Spence’s performance was incredibly physical. Utmost care was given to making each sound, at first isolated and sparse, and gradually layered and lush. Watching Spence raise a tuning fork to her ear before raising it to the microphone, or setting it aside; seeing the minute variations of tension bringing objects together; it was like watching a skilled artisan select only the perfect materials to make a flawless violin, or a masterful paintbrush.

As these carefully selected sonic waves mixed with the rain outside, we were carried away on a meditative, dreamy ocean of sound.

Civilisation @ Arnolfini (16/09)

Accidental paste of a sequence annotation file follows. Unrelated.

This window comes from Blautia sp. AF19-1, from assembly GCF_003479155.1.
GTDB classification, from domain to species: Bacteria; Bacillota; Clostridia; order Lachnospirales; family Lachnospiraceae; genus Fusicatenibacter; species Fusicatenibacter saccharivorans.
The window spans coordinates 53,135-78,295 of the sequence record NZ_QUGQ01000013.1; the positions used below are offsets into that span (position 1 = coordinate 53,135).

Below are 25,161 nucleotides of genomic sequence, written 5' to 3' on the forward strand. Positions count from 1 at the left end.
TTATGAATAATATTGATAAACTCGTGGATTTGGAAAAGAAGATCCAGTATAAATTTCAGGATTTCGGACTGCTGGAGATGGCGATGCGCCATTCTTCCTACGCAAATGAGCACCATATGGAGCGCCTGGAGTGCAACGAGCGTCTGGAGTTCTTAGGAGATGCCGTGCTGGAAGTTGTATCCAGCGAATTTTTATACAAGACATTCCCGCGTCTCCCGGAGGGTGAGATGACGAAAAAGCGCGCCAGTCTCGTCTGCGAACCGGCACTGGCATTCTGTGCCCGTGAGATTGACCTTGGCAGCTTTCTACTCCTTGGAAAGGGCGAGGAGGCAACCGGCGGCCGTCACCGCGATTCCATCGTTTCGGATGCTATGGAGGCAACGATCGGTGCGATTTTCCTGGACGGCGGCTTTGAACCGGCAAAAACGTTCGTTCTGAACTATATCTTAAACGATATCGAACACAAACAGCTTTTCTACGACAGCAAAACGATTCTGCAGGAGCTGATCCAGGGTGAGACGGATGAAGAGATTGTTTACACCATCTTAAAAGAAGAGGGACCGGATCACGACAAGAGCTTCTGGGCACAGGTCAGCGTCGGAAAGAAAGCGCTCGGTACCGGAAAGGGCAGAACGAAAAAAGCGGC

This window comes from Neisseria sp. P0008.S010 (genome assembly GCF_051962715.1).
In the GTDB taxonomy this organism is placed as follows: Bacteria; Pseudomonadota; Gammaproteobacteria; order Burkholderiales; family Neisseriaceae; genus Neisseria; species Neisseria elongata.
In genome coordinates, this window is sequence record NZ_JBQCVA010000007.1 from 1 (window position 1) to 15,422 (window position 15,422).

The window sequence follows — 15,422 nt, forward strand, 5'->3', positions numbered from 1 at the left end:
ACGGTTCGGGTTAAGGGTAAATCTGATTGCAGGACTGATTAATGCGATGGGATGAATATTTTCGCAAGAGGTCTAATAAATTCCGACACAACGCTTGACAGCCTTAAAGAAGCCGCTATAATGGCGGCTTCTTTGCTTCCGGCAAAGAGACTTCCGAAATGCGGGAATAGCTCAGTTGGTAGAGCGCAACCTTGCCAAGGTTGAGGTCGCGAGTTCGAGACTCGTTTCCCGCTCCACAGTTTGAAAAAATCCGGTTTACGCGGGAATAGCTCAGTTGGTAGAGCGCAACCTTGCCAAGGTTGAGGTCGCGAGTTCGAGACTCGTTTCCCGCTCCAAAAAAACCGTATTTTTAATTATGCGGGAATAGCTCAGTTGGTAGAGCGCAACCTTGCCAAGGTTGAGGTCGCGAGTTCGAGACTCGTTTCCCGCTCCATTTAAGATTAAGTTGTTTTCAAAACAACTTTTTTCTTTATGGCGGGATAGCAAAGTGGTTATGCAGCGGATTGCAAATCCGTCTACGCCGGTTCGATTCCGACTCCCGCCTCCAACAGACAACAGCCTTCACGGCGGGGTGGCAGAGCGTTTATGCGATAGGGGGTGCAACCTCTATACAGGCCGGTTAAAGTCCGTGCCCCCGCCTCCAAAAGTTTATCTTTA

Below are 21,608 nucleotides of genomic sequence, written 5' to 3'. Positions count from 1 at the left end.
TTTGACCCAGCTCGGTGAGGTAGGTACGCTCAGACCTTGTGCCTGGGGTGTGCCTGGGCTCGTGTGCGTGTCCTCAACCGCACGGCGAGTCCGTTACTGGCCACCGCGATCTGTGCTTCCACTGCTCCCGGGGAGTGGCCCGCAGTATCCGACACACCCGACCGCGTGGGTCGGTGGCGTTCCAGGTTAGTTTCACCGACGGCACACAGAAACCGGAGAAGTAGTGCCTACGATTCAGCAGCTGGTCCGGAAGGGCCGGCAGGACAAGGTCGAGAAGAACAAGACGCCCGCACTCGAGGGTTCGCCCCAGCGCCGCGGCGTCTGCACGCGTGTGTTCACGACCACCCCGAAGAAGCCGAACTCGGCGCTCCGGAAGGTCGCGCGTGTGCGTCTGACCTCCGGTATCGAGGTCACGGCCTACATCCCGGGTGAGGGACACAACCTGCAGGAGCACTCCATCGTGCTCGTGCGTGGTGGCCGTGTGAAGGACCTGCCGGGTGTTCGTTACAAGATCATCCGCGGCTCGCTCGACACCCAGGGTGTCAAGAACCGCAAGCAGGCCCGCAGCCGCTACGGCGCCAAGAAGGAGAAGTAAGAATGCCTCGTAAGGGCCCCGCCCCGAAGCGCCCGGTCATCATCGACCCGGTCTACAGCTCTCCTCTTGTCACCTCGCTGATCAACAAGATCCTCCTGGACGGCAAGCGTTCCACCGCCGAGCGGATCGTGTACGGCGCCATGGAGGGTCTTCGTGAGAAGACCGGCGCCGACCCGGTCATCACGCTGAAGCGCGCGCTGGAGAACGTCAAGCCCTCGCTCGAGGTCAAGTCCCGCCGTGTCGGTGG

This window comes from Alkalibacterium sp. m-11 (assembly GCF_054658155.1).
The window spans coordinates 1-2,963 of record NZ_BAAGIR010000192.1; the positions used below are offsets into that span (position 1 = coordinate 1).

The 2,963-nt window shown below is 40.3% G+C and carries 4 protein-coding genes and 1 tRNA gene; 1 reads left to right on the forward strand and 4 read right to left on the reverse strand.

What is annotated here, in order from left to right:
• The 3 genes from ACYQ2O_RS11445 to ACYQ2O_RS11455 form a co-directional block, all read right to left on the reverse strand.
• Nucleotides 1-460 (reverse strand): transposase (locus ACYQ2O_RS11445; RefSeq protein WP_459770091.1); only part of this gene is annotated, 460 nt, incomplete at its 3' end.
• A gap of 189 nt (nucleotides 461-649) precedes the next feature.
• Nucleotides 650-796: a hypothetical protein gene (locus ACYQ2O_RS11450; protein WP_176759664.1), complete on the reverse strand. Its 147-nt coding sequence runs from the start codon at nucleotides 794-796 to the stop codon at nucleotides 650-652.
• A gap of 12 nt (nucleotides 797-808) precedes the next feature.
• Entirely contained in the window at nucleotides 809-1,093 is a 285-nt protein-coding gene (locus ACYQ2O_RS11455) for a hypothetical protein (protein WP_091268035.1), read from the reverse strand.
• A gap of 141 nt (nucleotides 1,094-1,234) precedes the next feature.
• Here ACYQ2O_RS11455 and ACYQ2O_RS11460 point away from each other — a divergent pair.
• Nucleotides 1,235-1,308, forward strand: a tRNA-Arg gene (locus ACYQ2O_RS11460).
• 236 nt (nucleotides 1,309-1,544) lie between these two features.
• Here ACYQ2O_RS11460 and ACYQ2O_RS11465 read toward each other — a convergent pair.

I’ve seen Jaz Woodcock-Stewart and Morgann Runacre-Temple’s dance theatre piece 6 times now - almost certainly the most times I’ve seen any one piece of performance. A friend of mine remarked how nice it was to watch something without the kind of manufactured dramatic tension that is presumed a necessary ingredient of narrative fiction; we just get to spend some time with someone who is grieving - no great plot per se, not even much in the way of emotional catharsis (the most the woman lets go is when ripping apart the umpteenth bouquet of flowers delivered to her flat — which she does with more curiosity than passion). We watch instead the mundanities of grief - navigating automated phone menus to HMRC, (‘please select the reason for your call’ — ‘deceased’ — ‘and are you calling about your own tax?’), surfing affectless Youtube videos (that seaweed hunting video from Dragon’s Den), meticulously folding up her late partner’s clothes (Marie Kondo’s technique).